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Georgia Rejects State Intervention in Chronically Failing Schools

Photo Credit: Getty Images

November 9, 2016

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Georgia voters answered with a resounding “no” to a ballot proposition that would have allowed the state to intervene in schools deemed chronically failing. With nearly all precincts reporting, 60 percent of voters opposed amending the state constitution to give the state the new powers, The New York Times reported.

It was a loss for Georgia Gov. Nathan Deal, who ushered the proposal through the state assembly. Deal had support from education reform groups; opponents included teachers unions, the state PTA and school boards, for whom the results are a big victory. Gov. Deal and advocates argued that the measure was a moral imperative, necessary for improving the lives of tens of thousands of poor Georgia children. Opponents fought what they call bloated bureaucracy and loss of local control. The creation of a statewide Opportunity School District would have made schools that receive an “F” grade from the state for three consecutive years eligible to be transferred to the new district, which could then make significant changes, convert them to charter schools or close them. As of May, 127 schools were eligible for takeover, including 50 in Atlanta and surrounding DeKalb County. (See The 74’s breakdown of how the constitutional amendment would work.)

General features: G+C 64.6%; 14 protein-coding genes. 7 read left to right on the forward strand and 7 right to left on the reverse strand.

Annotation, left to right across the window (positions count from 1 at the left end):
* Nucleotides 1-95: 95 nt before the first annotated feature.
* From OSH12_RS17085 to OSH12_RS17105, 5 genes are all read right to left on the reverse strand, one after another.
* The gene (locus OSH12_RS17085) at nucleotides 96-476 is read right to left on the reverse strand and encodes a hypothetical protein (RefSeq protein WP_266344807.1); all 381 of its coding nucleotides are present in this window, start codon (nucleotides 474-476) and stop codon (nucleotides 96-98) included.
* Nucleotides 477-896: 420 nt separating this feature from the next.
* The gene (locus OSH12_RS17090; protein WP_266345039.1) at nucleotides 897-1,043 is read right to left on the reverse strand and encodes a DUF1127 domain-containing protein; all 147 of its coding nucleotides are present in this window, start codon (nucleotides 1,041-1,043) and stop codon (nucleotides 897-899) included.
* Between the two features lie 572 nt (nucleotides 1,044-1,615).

Georgia would have joined Louisiana, Tennessee, New York and other states that can assume control of failing schools to varying degrees.